An opportunity came up at Rusty to work within their surfboard program which I jumped at. From selling boards, wet & drying them to packing them up & sending them off. As Rusty started to get bigger the business needed more help so I was bought in to help the sales & marketing departments. At that stage, I was the gofer (go for this go for that) but I was learning from the ground up & over time the skill set grew to where I was given more responsibility. The brand saw potential in me & paid for my ECU Marketing degree as I was becoming a big asset for them. Someone that understood surf, retail, wholesale & was connected with surfers, media & known within the industry. The business kept on growing & growing so did my job roles & job descriptions to where I was appointed the International Marketing & Athlete Manager. 

    That was a dream role as I got to travel the globe visiting licensee, attending CT events & going on exotic surf trips with the team.

    The early 2000’s the surf industry growth was huge, it was a licence to print money. Budgets where huge & the good times rolled. Then the global financial crisis happened & boom overnight the good times came to a halt.

    That’s when the surf industry changed, while the big companies were cutting back a new era was born. A handful of small cool brands started to appear & the youth market wanted something fresh as they have seen Billabong splashed all over the news talking stocks & to a grom corporate wasn’t cool hence the shift to the new small cool brands.

    The flow-on effect from that is now consumers like to stay loyal to the local brands as its bringing that community vibe back. Small niche brands that are talking directly to their consumers. It’s a cool time to be a brand in this space.


    MC – What do you see as a common mistake/misunderstanding that up and coming surfers make when trying to break into the surf league?

    DH – It’s a long road to the top & only a handful are going to make that top level.

    The QS is as they say a grind, it’s a lot of traveling & average waves. Not having the right equipment is a common mistake & it’s all about mindset & wanting it more than the other guy in the heat. As more than likely, that guy is from Brazil & is surfing to feed & support his family, a hungry man is harder to beat.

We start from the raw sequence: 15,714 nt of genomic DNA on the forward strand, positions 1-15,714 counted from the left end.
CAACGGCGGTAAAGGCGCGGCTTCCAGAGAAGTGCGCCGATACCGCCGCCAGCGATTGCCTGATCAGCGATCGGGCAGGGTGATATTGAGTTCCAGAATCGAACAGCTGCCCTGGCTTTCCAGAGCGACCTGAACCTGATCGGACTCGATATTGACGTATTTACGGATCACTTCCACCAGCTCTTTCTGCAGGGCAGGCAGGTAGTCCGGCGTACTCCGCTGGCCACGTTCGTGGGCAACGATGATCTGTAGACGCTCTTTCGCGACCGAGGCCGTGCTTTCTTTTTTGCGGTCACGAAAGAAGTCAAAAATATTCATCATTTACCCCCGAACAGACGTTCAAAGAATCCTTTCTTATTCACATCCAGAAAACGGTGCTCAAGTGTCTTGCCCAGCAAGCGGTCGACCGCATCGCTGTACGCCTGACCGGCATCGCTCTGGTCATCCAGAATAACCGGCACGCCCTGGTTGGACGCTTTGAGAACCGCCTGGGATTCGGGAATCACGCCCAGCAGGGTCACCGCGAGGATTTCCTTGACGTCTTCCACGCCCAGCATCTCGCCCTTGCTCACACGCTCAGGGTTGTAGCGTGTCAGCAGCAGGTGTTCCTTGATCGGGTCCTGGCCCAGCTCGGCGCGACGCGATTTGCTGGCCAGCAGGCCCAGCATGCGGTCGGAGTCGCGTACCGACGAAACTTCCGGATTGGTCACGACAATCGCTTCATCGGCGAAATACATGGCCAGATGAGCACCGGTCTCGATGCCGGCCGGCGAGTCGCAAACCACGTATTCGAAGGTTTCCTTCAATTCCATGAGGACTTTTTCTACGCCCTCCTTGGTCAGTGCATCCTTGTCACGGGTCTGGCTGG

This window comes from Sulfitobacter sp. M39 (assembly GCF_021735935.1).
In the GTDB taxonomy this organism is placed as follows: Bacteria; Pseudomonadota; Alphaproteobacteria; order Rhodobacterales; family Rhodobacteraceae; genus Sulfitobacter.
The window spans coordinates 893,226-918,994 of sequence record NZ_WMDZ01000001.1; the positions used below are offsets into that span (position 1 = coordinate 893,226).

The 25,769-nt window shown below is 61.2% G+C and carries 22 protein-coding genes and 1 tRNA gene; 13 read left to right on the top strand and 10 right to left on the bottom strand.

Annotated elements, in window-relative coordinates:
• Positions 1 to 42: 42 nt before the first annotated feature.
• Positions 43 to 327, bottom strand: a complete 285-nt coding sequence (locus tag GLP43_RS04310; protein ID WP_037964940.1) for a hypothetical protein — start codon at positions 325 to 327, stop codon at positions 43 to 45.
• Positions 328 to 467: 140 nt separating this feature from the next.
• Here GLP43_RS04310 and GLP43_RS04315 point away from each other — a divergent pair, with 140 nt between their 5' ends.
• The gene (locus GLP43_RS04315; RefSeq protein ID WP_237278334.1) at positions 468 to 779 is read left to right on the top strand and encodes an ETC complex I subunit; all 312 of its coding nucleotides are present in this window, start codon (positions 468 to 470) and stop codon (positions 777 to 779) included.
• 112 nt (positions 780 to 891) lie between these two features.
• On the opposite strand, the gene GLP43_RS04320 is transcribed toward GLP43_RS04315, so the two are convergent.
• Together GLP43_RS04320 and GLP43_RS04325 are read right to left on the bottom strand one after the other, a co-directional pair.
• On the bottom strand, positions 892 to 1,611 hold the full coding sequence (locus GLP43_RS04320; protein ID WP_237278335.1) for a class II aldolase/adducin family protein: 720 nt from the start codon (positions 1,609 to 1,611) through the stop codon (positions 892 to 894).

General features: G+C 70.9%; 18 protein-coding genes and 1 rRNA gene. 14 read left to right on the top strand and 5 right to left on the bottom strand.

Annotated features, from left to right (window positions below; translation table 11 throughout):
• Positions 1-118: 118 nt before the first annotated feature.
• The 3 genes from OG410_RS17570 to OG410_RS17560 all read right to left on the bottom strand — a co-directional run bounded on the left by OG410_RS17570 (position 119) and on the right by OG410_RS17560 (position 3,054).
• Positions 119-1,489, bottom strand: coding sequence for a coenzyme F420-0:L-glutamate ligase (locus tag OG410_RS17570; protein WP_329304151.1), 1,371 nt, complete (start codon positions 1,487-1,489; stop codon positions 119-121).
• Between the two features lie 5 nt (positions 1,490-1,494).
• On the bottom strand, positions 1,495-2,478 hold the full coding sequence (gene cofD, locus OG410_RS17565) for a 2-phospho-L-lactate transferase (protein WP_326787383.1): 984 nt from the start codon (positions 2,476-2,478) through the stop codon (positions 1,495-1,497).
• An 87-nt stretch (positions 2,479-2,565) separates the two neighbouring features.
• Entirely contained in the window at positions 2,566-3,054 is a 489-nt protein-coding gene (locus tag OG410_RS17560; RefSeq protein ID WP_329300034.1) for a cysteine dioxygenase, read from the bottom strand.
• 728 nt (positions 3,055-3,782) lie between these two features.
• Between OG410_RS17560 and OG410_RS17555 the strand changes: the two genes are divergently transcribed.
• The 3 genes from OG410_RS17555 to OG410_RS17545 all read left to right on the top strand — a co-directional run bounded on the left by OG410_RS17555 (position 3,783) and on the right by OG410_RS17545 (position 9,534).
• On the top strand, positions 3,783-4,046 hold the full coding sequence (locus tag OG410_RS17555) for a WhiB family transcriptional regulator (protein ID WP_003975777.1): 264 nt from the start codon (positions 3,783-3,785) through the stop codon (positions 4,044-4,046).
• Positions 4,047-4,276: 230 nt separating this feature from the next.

MC – How have the demographics changed over the years in surfing?

    DH – The 2 biggest changes in the surfing demographic is there are more young kids surfing & more female surfers.

    More parents have been & still are keen surfers & now they are passing that onto their kids. Full surfing families. Many moons ago most groms were dropped at the beach & the dad went & played golf, now he goes for a surf with his kids instead.


    MC – Did your family support your surfing and how did that impact you?

    DH – Was fortunate enough to have a father who loved surfing & he passed on that stoke to me. He took me surfing every morning, took me to every event & was in my corner always.

    Some of the surfing advice he gave me I use in my coaching & pass onto the groms.


    MC – Best surf location you’ve ever been to?

    DH – Western Australia is the best location for waves. I have been to most locations around the world & it trips me out how good this state it. 3 hours from Perth is Margaret River & 10 hours north has the best waves I have ever seen.

    Was in Brazil with Josh Kerr at the CT when it was held in Rio. Josh broke his board in the heat & I had to get 10 security guards to circle me to run down the beach with his spare board. The Brazos were trying to steal his back up board from under my arms & the security guards where knocking crew out that was going for me, that was rad.


    MC – What does the future hold for Damon Hayes and the surf academy?

    DH – It’s simple. To keep to the main goal of helping kids progress with their surfing.